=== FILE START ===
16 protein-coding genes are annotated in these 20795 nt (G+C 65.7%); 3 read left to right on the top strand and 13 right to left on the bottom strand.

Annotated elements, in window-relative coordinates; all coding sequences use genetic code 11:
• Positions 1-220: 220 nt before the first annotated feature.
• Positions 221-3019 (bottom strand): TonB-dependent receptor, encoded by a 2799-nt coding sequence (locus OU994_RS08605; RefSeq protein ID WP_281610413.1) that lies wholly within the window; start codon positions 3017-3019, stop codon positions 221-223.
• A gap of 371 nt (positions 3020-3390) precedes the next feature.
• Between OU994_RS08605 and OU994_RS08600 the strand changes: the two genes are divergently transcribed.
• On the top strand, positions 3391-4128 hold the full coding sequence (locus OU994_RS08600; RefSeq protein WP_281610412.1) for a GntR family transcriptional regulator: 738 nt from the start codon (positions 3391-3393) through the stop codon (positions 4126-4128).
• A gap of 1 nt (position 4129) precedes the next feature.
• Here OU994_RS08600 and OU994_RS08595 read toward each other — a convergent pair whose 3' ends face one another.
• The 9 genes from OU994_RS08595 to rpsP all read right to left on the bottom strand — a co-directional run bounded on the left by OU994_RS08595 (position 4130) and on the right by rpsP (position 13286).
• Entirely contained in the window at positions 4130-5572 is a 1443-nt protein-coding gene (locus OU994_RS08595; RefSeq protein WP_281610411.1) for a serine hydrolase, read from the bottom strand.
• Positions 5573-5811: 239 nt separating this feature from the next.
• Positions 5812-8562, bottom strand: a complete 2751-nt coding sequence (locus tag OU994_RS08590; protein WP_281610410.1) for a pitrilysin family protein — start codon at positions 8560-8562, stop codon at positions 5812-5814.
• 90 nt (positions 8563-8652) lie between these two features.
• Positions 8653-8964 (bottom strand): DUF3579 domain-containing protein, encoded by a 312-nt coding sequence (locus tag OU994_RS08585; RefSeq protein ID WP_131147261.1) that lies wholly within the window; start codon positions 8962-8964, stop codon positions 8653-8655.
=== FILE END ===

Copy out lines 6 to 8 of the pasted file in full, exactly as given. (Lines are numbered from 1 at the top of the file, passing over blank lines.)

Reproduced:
• Between OU994_RS08605 and OU994_RS08600 the strand changes: the two genes are divergently transcribed.
• On the top strand, positions 3391-4128 hold the full coding sequence (locus OU994_RS08600; RefSeq protein WP_281610412.1) for a GntR family transcriptional regulator: 738 nt from the start codon (positions 3391-3393) through the stop codon (positions 4126-4128).
• A gap of 1 nt (position 4129) precedes the next feature.